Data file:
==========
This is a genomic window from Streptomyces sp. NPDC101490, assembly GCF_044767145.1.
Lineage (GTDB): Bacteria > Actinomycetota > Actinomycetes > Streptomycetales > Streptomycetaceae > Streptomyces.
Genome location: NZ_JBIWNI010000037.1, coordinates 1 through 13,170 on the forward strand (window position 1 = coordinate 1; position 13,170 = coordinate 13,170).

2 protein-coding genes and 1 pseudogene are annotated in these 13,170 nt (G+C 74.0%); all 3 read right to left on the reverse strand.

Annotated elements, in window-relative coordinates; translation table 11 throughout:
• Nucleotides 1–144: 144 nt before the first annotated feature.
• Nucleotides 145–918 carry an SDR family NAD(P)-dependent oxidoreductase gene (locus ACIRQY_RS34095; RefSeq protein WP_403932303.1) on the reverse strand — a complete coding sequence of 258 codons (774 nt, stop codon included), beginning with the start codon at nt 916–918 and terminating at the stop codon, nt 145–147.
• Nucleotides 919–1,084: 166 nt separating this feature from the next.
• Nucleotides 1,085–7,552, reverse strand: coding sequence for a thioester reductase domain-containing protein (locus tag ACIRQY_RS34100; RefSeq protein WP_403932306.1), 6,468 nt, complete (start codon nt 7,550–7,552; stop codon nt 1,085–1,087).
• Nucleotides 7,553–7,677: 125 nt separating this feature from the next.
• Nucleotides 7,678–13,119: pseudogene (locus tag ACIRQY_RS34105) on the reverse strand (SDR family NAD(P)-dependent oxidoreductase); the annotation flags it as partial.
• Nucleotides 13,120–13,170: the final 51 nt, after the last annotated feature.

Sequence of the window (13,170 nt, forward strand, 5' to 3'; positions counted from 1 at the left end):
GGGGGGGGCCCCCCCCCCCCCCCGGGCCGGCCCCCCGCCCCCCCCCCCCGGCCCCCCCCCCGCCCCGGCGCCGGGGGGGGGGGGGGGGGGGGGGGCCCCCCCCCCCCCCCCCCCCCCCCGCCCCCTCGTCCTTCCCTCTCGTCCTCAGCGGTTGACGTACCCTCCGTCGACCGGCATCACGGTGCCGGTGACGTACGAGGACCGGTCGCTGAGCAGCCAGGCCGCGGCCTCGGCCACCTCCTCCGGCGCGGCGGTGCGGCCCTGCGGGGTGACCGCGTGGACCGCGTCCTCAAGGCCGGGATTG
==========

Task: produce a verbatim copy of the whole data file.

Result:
This is a genomic window from Streptomyces sp. NPDC101490, assembly GCF_044767145.1.
Lineage (GTDB): Bacteria > Actinomycetota > Actinomycetes > Streptomycetales > Streptomycetaceae > Streptomyces.
Genome location: NZ_JBIWNI010000037.1, coordinates 1 through 13,170 on the forward strand (window position 1 = coordinate 1; position 13,170 = coordinate 13,170).

2 protein-coding genes and 1 pseudogene are annotated in these 13,170 nt (G+C 74.0%); all 3 read right to left on the reverse strand.

Annotated elements, in window-relative coordinates; translation table 11 throughout:
• Nucleotides 1–144: 144 nt before the first annotated feature.
• Nucleotides 145–918 carry an SDR family NAD(P)-dependent oxidoreductase gene (locus ACIRQY_RS34095; RefSeq protein WP_403932303.1) on the reverse strand — a complete coding sequence of 258 codons (774 nt, stop codon included), beginning with the start codon at nt 916–918 and terminating at the stop codon, nt 145–147.
• Nucleotides 919–1,084: 166 nt separating this feature from the next.
• Nucleotides 1,085–7,552, reverse strand: coding sequence for a thioester reductase domain-containing protein (locus tag ACIRQY_RS34100; RefSeq protein WP_403932306.1), 6,468 nt, complete (start codon nt 7,550–7,552; stop codon nt 1,085–1,087).
• Nucleotides 7,553–7,677: 125 nt separating this feature from the next.
• Nucleotides 7,678–13,119: pseudogene (locus tag ACIRQY_RS34105) on the reverse strand (SDR family NAD(P)-dependent oxidoreductase); the annotation flags it as partial.
• Nucleotides 13,120–13,170: the final 51 nt, after the last annotated feature.

Sequence of the window (13,170 nt, forward strand, 5' to 3'; positions counted from 1 at the left end):
GGGGGGGGCCCCCCCCCCCCCCCGGGCCGGCCCCCCGCCCCCCCCCCCCGGCCCCCCCCCCGCCCCGGCGCCGGGGGGGGGGGGGGGGGGGGGGGCCCCCCCCCCCCCCCCCCCCCCCCGCCCCCTCGTCCTTCCCTCTCGTCCTCAGCGGTTGACGTACCCTCCGTCGACCGGCATCACGGTGCCGGTGACGTACGAGGACCGGTCGCTGAGCAGCCAGGCCGCGGCCTCGGCCACCTCCTCCGGCGCGGCGGTGCGGCCCTGCGGGGTGACCGCGTGGACCGCGTCCTCAAGGCCGGGATTG